Historic status for church buildings gets limitations
PITTSBURGH -- Unlike other buildings, religious structures can only be nominated for historic status by their owners under a new policy one councilman derided as the "immaculate exception."
In a 6-2 vote Feb. 26, the city council approved an amendment to Pittsburgh's historic preservation code, which allows anyone who has lived in the city for more than a year to nominate a building as historic and eligible for protection.
The change now mandates that historic nominations can only come from the owners of a "church, cathedral, mosque, temple, rectory, convent or similar structure used as a place of religious worship."
Religious leaders complained that the designation can create financial burdens for congregations already facing tight budgets, so nominations should be in their control.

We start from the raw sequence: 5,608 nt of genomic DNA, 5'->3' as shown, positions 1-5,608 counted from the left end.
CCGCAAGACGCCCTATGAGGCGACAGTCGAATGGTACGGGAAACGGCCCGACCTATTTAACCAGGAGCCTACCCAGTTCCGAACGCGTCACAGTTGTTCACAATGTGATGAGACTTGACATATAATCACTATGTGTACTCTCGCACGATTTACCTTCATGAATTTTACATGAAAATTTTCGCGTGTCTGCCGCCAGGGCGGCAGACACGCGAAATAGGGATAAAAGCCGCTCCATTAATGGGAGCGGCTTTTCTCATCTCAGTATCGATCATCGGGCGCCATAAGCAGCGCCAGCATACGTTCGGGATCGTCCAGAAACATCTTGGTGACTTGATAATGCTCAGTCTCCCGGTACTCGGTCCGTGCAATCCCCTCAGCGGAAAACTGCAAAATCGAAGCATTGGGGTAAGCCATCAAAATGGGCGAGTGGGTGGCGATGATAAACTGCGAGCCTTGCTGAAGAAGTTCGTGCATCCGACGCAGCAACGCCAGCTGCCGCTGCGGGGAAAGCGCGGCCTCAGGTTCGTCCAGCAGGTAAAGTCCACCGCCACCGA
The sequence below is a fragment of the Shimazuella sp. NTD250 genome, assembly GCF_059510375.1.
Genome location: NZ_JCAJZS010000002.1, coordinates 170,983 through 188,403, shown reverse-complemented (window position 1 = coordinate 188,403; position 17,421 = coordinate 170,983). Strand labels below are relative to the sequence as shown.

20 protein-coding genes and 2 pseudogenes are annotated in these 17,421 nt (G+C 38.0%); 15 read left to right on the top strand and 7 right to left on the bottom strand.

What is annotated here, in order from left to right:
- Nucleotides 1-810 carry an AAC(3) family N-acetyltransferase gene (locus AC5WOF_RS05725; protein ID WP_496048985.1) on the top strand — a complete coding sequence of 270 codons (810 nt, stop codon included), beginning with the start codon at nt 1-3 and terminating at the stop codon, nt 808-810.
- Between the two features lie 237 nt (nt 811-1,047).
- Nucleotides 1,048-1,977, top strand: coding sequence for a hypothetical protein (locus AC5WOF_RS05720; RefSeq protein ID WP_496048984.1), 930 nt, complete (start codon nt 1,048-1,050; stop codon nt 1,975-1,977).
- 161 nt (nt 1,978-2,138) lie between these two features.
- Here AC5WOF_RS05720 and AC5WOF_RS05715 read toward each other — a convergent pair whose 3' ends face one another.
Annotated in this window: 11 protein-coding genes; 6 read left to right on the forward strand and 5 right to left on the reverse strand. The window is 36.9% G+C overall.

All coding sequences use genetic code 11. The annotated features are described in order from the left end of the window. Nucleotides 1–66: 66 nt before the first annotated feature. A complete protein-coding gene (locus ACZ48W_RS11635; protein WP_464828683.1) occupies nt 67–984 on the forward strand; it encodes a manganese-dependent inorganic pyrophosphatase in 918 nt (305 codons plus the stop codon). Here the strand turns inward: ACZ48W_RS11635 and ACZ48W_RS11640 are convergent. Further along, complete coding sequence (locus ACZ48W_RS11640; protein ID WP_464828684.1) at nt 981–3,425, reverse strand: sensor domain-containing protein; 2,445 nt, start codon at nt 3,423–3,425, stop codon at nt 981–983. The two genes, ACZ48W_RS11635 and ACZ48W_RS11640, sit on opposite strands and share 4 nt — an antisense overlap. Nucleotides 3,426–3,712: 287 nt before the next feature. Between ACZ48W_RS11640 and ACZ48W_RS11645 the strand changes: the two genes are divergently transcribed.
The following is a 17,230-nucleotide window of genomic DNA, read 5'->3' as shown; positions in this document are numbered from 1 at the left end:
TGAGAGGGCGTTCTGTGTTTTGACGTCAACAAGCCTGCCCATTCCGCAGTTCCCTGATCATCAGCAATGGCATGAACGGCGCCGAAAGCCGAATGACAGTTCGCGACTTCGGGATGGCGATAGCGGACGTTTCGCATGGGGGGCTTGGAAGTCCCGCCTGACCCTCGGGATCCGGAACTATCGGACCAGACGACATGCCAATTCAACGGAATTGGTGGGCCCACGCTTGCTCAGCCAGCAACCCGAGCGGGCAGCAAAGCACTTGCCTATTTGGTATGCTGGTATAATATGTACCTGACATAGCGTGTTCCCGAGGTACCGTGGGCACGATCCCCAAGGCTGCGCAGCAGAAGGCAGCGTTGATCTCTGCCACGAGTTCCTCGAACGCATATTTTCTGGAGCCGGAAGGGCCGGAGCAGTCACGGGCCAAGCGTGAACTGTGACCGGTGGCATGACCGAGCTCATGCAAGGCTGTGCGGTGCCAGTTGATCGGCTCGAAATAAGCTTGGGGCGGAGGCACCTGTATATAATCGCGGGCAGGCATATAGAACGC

Critics say the new rule makes it too easy for religious groups to tear down or sell churches against the will of their congregations.
The historic commission and preservationists also opposed the change, saying it creates a two-tiered system for property owners in the city.
Any renovation or demolition of a building that has been nominated as historic must wait until the city's Historic Review Commission has ruled on its status. If the building is deemed historic, the commission must approve renovations from that point on.